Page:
Marta tells me to visit the barrio of Porvenir and seek out Daniel Gonzalez and Andres Villalba and his son Sabino. Both have achieved success in U.S. galleries with their pottery but live in humble homes that double as their studios. They welcome me when I knock on their door. Daniel’s living room and kitchen is filled with large pots and I want to buy them all, but settle for a multi-textured pot that is braided in mauve and painted/ etched in red. Deer, herons and lizards are depicted and it took Daniel eight days to create it. He sells it to me for just $90 and spends 20 minutes wrapping and boxing it for me. I almost feel guilty paying him so little for such beauty.
The Villalba’s honor the ancient Paquime artisans and their work contrasts dramatically from the Quezada’s more contemporary whorled asymmetrical polychromatic designs. Sabino shows me his collection and most are out of my price range until he shows me a large owl effigy pot whose eye sockets are scarlet macaw feathers. It’s spectacularly simple and embodies many of the geometric symbols of the Paquime past. “This pot should cost $400 but it has a slight crack behind the ear that is barely noticeable. I can’t sell it in the states but it’s yours for $70,”Sabino says. His owl effigy pot not watches all visitors entering my hallway.
The drug wars have had their effect on Mata Ortiz. Bus tour groups from the U.S. are coming less and this has hurt sales in Mata Ortiz and Casas Grandes. The top potters have relationships with U.S. galleries and their work has a following but many potters rely on travelers to the village. Fewer pottery sales force some potters to find other work in construction and landscaping outside the area.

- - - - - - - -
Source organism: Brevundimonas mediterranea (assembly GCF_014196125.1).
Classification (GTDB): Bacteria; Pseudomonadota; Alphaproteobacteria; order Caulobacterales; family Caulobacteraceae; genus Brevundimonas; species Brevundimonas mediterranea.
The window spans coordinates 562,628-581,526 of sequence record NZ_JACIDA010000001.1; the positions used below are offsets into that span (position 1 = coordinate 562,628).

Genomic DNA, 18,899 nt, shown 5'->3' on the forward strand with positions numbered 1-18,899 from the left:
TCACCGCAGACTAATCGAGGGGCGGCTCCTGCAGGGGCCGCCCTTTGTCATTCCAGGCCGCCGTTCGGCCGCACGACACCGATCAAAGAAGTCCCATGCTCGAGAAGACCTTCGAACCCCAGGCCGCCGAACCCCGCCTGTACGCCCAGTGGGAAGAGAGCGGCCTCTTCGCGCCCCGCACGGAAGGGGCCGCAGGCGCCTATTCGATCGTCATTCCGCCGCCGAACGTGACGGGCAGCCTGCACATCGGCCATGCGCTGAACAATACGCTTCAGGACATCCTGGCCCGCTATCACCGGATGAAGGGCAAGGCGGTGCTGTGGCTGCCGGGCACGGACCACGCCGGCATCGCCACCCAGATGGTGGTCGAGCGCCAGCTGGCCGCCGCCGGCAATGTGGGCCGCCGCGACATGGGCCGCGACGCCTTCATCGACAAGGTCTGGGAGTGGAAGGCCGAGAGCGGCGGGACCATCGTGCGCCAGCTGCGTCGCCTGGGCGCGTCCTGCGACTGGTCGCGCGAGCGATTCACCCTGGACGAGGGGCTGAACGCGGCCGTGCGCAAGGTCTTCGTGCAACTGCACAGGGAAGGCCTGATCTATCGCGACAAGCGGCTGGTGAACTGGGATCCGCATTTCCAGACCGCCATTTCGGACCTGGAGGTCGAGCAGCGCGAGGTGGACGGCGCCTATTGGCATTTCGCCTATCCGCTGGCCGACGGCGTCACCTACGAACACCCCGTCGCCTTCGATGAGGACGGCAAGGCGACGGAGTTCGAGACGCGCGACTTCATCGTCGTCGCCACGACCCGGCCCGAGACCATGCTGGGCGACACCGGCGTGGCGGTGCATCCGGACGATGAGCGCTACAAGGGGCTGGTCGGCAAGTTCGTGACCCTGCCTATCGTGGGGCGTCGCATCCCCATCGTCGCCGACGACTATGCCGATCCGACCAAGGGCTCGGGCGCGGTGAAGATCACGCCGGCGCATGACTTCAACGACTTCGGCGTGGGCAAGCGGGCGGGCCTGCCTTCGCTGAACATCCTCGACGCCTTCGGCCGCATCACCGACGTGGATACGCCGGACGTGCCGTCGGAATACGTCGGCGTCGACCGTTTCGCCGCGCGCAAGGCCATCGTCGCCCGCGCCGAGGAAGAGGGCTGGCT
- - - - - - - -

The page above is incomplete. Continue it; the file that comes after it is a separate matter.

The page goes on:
No drug gangs are operating in the Casas Grandes/Mata Ortiz area but one gallery has closed because its owners got involved in the drug war.
Spencer MacCallum along with Juan Quezada is the leader of the Mata Ortiz movement. In 1976 he found three of Quezada’s pots in a Deming, N.M. curio shop and they gave him the supernatural sense of magic realism that Latin authors Jorge Luis Borges and Gabriel Garcia Marquez convey in their books. MacCallum’s long and diverse career includes stints as an anthropologist, author and publisher. His interest in Africa led him to publish, “The Law of the Somalis.” He has been a strident voice in making Mata Ortiz pottery a legitimate folk art and contemporary art form. His adobe homes in Casas Grandes include a subterranean secret room where women hid their children from 19th century Apache attacks. He is not about to let Mexico’s current violence stop the creativity and magic realism emanating from the pots.
“An older woman called me last week asking me if it was safe to come to Mata Ortiz. I asked her if she was in money laundering and drug trafficking and she said of course not. I told her to come on down. Mata Ortiz needs you.”